Alex Levine, the chief development officer of Colorado’s Green Dragon dispensary brand, reported that the state’s tourism market continued growing over the years. Levine said company activity across its 15 locations in the state showed that most cannabis-tourism activity occurred in the Denver area with its guided tours, consumption buses, “bud and breakfasts,” and other events.
“Although there are a lot of tourists in Colorado’s mountain towns, those travelers are typically not on cannabis-forward tours,” Levine said, adding that many tourists still do purchase cannabis while on their trips outside Denver.
Tourism outside Colorado is growing as well. Victor Pinho, the CEO of California’s Emerald Farm Tours, told Business Insider that the six months before the coronavirus pandemic saw the tour company experiencing its most substantial growth since its 2018 launch.
“We were witnessing 200% growth month over month in the last six months of full operations,” Pinho said.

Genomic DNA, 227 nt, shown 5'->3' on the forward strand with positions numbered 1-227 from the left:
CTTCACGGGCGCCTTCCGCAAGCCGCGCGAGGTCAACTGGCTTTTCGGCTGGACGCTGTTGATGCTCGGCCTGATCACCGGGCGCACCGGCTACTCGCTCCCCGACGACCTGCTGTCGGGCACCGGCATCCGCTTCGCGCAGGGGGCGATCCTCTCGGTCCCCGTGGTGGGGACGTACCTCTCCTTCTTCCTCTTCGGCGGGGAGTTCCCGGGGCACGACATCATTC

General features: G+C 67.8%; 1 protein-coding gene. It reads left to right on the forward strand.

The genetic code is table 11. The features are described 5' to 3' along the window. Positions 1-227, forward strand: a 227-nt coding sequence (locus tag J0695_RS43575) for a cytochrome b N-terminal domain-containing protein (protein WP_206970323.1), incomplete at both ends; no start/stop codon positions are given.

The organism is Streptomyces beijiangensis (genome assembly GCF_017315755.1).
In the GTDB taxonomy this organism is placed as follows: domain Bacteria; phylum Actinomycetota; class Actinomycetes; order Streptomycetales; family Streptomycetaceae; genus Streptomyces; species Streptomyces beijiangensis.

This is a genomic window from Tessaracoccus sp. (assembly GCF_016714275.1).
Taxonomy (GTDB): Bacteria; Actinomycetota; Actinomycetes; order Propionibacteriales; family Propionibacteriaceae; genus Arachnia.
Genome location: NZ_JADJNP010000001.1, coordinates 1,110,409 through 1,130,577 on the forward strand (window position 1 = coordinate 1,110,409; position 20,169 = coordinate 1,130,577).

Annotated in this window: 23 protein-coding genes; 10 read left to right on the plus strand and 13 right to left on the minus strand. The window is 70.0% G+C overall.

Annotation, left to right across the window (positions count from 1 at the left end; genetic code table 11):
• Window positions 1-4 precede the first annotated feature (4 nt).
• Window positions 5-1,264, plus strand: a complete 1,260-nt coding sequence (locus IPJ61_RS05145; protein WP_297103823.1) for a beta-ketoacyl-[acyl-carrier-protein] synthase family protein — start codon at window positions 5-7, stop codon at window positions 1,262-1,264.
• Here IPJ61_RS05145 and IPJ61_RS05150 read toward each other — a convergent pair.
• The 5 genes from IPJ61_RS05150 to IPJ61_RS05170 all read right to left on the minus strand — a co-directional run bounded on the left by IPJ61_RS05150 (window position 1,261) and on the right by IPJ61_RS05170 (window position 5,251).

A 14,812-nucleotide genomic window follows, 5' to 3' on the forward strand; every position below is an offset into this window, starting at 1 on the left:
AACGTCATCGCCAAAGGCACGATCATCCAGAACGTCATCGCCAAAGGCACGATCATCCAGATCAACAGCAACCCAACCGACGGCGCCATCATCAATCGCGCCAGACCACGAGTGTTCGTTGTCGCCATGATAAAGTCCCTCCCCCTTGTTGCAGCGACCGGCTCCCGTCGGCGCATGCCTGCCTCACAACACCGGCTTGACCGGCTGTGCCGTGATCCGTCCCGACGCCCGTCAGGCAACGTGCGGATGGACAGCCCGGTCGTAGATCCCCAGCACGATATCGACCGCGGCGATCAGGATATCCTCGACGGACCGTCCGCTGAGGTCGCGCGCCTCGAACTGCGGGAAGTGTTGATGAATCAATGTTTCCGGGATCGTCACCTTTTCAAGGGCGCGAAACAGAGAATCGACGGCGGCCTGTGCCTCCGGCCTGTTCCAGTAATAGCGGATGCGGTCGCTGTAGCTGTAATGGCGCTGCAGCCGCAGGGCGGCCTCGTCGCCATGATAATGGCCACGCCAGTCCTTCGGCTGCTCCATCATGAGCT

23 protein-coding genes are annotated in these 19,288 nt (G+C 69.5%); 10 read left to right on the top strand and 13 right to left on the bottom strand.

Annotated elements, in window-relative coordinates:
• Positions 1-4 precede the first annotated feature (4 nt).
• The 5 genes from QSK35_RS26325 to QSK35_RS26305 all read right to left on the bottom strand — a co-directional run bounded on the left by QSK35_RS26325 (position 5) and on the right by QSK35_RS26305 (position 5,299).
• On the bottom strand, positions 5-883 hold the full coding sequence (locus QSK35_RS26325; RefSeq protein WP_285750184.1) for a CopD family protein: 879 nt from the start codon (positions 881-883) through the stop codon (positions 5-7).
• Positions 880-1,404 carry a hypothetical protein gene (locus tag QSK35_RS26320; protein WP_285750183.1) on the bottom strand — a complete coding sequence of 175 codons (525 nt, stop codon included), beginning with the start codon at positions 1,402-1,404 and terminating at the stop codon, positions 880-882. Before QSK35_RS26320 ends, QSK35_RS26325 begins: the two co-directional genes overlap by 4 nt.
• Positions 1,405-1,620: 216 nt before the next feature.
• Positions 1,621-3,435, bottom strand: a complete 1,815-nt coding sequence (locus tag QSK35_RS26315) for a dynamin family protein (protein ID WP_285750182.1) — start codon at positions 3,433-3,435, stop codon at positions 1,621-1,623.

Post-COVID-19 forecasts and developments already underway
While cannabis proved to be an essential industry that can weather the effects of the virus to a certain degree, its travel sector has stalled.
“I think the real question here is: When will the circumstances around COVID-19 be such that people feel comfortable returning to shared travel experiences at all?” Pinho said.
The tour operator said he believed creating new and unique experiences that minimize COVID-19 risk is essential for tourism businesses.
“Most aspiring entrepreneurs in this sector will want to craft unique tour experiences with farms and manufacturers that want to expose their products to the market,” he said.
While operators ponder steps to contend in the current market, dispensaries reported steady growth in several states, notably Colorado. In March and April, the state saw declines that were countered with the following three months outperforming last year’s figures. The results were against the expectations of companies like Green Dragon.